[hidden email]                     ((_/)o o(\_))
ICQ: 514984 YM/AIM: DaTwinkDaddy           `-'(. .)`-'
http://iguanasuicide.net/                      \_/    

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Re: Perhaps <OT>: Visual Basic into MONO

Roger Oberholtzer
On Sun, 2009-01-18 at 02:34 -0600, Boyd Stephen Smith Jr. wrote:

> On Sunday 18 January 2009, M Harris <[hidden email]> wrote
> about 'Re: [opensuse] Perhaps <OT>: Visual Basic into MONO':
> >On Thursday 15 January 2009 13:05, Boyd Stephen Smith Jr. wrote:
> >> If you run it against
> >> programs of any complexity you either get code that won't compile
> >> (syntax error) OR you get code that has many more bugs (runtime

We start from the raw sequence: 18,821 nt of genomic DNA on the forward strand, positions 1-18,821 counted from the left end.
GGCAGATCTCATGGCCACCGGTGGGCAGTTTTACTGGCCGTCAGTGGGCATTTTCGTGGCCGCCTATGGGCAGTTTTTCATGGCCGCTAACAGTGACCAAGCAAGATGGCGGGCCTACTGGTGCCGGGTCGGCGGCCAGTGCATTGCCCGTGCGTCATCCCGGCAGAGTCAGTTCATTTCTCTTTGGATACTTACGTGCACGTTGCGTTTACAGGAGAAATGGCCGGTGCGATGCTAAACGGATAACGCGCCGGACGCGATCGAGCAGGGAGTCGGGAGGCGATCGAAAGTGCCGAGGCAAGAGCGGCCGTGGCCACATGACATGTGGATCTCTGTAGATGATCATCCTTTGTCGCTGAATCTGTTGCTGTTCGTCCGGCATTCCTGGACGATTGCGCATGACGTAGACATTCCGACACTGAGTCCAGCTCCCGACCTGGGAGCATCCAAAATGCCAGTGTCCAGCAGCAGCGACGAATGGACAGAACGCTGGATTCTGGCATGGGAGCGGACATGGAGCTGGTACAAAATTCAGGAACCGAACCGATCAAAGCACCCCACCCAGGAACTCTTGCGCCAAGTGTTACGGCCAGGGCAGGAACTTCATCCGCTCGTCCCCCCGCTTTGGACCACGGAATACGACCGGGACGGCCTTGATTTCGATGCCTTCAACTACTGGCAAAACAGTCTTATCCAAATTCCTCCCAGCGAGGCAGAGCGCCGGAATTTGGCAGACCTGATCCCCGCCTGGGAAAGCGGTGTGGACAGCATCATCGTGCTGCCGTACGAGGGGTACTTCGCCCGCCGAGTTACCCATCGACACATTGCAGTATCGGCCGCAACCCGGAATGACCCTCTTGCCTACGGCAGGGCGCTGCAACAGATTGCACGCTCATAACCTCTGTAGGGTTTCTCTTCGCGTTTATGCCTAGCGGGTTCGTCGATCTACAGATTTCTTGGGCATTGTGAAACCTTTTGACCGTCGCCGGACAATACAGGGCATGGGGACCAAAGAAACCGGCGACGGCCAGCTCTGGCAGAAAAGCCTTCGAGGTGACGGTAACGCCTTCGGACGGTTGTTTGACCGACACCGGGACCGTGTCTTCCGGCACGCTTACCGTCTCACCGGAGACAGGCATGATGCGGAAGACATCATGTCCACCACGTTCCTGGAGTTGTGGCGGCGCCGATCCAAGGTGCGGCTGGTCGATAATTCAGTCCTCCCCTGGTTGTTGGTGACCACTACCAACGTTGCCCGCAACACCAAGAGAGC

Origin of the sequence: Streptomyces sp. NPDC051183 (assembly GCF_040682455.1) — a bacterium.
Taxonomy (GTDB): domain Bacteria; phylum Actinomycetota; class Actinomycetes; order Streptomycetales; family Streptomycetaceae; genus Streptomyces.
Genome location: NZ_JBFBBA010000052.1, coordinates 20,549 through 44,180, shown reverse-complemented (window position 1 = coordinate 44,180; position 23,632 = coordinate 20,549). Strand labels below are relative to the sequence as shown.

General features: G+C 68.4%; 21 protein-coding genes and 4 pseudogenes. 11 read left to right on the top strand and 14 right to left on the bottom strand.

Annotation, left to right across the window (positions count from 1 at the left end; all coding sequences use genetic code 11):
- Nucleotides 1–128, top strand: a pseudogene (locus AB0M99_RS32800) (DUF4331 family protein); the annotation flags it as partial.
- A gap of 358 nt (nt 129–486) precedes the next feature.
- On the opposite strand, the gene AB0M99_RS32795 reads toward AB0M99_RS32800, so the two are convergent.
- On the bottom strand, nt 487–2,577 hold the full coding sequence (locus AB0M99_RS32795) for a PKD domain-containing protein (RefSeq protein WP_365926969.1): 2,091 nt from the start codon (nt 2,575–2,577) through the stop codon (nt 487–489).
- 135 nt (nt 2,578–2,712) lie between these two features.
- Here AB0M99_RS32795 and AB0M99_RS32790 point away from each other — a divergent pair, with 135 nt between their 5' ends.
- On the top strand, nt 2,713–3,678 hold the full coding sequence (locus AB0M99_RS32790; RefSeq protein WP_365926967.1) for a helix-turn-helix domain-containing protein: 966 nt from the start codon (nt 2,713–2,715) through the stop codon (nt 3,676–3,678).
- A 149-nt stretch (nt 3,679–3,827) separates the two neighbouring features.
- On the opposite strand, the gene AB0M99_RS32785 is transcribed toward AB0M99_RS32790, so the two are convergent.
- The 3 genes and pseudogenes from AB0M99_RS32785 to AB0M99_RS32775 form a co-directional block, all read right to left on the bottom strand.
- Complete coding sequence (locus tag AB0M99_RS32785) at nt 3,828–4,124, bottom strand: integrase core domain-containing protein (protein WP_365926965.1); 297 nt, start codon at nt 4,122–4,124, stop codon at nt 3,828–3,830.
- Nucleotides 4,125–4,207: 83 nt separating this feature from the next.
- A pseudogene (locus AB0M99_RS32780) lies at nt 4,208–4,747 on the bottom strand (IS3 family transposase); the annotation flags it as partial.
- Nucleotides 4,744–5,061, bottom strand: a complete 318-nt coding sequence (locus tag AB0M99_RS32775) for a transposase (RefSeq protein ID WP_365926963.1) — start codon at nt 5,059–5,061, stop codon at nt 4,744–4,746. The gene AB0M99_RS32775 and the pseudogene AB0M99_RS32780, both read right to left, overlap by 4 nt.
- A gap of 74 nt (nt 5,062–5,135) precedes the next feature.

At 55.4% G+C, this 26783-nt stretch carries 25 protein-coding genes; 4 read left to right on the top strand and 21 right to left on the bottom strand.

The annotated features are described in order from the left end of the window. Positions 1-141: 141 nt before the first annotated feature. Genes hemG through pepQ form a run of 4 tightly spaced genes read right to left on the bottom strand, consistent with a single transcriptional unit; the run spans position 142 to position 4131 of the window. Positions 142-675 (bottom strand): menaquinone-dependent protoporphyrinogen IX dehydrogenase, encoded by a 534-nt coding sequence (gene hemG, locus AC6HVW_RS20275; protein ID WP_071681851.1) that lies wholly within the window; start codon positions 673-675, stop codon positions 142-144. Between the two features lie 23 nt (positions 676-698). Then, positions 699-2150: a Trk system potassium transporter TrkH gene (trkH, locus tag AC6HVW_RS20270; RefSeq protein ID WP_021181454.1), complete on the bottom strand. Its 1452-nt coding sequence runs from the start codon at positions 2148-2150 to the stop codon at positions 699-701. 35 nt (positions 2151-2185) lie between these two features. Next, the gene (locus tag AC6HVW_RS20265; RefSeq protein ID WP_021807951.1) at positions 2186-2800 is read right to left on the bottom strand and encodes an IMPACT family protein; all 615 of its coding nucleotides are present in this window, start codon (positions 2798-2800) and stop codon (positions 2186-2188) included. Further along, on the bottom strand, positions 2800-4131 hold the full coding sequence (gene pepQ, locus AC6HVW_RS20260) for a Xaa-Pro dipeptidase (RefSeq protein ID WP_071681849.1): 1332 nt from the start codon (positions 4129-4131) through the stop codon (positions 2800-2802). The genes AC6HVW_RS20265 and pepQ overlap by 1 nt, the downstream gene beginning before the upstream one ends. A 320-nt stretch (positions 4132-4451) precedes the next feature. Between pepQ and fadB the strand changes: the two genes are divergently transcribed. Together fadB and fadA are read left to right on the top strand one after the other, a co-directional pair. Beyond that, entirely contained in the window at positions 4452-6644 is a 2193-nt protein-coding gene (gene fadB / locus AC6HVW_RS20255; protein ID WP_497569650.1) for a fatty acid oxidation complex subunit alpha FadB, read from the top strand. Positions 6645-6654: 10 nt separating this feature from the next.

> >> errors).
> >
> > geeze...  remember when "computer science" wasn't an oxymoron?
>
> I don't believe it is.  Unfortunately, I've yet to deal with a company or
> project that applied it to IT support or software development formally and
> consistently.
>
> Instead, we get XP and unit tests instead of correct code with known
> failure cases.
>
> It should be noted that, to the best of my knowledge, there is no BASIC
> dialect with a behavior as well specified as the C or C++ standards.  
> (Those leave a bit to be desired, too, but are probably the best we have.)

Of course. But in this case, it is MS and their own VBasic product. The
various dialects of VB must surely be understood by MS. Surely they know
the syntax and could import it into the .NET framework.

I am a bit confused by the real issues. VB code (any code, for that
matter), has two relevant properties in this context:

1) the language itself. Is it supported at the syntactic level?

2) system interface. (G)UI, hardware access (keyboards, mice, files)

So, does .NET allow things to be written in VB at all? I know that